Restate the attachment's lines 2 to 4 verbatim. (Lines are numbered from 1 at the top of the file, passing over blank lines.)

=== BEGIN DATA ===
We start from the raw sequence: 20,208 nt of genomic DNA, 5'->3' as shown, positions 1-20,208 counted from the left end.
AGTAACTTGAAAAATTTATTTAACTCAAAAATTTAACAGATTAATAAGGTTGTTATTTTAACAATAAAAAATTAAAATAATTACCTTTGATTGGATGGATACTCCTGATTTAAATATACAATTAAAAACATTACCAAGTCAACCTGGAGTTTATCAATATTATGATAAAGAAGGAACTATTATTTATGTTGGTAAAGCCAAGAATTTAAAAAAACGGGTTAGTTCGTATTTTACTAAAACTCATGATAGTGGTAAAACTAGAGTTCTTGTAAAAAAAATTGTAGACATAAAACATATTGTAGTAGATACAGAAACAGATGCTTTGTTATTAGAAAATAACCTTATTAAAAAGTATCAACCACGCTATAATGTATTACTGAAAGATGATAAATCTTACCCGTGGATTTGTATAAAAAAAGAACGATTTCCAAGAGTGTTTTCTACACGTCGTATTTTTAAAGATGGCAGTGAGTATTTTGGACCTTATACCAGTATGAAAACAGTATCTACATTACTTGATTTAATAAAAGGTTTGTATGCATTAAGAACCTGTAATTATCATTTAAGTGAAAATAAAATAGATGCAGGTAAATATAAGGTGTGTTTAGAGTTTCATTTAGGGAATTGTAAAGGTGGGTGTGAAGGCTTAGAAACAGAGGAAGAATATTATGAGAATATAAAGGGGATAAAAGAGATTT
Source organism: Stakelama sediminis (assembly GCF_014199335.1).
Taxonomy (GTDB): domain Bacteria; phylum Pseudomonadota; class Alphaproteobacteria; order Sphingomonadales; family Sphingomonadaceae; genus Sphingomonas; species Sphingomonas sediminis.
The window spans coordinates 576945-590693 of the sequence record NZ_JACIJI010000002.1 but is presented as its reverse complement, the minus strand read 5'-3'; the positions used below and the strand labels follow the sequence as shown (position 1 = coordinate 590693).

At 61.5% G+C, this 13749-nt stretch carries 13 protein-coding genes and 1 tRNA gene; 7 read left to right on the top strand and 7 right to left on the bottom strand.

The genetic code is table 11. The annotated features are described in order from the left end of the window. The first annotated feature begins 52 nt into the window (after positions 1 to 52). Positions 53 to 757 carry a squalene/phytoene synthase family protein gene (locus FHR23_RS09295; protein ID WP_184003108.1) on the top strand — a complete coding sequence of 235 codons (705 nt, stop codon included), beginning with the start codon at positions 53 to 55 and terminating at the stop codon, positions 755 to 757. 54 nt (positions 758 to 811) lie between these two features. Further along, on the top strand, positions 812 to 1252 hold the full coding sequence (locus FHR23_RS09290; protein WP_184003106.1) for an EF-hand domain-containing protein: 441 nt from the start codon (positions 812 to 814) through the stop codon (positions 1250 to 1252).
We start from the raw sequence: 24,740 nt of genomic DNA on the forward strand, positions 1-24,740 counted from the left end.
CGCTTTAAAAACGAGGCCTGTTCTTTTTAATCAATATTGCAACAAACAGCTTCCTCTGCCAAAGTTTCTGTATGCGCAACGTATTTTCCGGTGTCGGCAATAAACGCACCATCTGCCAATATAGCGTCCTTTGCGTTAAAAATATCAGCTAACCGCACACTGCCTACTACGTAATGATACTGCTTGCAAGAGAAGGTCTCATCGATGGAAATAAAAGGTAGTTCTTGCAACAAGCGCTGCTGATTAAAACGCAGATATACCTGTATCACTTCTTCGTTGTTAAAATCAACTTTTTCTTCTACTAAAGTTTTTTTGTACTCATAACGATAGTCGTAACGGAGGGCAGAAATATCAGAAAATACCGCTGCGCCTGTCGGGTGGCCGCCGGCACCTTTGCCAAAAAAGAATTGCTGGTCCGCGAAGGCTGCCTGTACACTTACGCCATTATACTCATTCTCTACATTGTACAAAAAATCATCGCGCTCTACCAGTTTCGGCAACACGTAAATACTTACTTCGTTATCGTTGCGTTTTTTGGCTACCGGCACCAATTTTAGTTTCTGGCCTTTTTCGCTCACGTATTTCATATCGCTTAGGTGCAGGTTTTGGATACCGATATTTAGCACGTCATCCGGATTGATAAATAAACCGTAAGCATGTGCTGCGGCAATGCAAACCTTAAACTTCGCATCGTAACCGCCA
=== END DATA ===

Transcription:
AGTAACTTGAAAAATTTATTTAACTCAAAAATTTAACAGATTAATAAGGTTGTTATTTTAACAATAAAAAATTAAAATAATTACCTTTGATTGGATGGATACTCCTGATTTAAATATACAATTAAAAACATTACCAAGTCAACCTGGAGTTTATCAATATTATGATAAAGAAGGAACTATTATTTATGTTGGTAAAGCCAAGAATTTAAAAAAACGGGTTAGTTCGTATTTTACTAAAACTCATGATAGTGGTAAAACTAGAGTTCTTGTAAAAAAAATTGTAGACATAAAACATATTGTAGTAGATACAGAAACAGATGCTTTGTTATTAGAAAATAACCTTATTAAAAAGTATCAACCACGCTATAATGTATTACTGAAAGATGATAAATCTTACCCGTGGATTTGTATAAAAAAAGAACGATTTCCAAGAGTGTTTTCTACACGTCGTATTTTTAAAGATGGCAGTGAGTATTTTGGACCTTATACCAGTATGAAAACAGTATCTACATTACTTGATTTAATAAAAGGTTTGTATGCATTAAGAACCTGTAATTATCATTTAAGTGAAAATAAAATAGATGCAGGTAAATATAAGGTGTGTTTAGAGTTTCATTTAGGGAATTGTAAAGGTGGGTGTGAAGGCTTAGAAACAGAGGAAGAATATTATGAGAATATAAAGGGGATAAAAGAGATTT
Source organism: Stakelama sediminis (assembly GCF_014199335.1).
Taxonomy (GTDB): domain Bacteria; phylum Pseudomonadota; class Alphaproteobacteria; order Sphingomonadales; family Sphingomonadaceae; genus Sphingomonas; species Sphingomonas sediminis.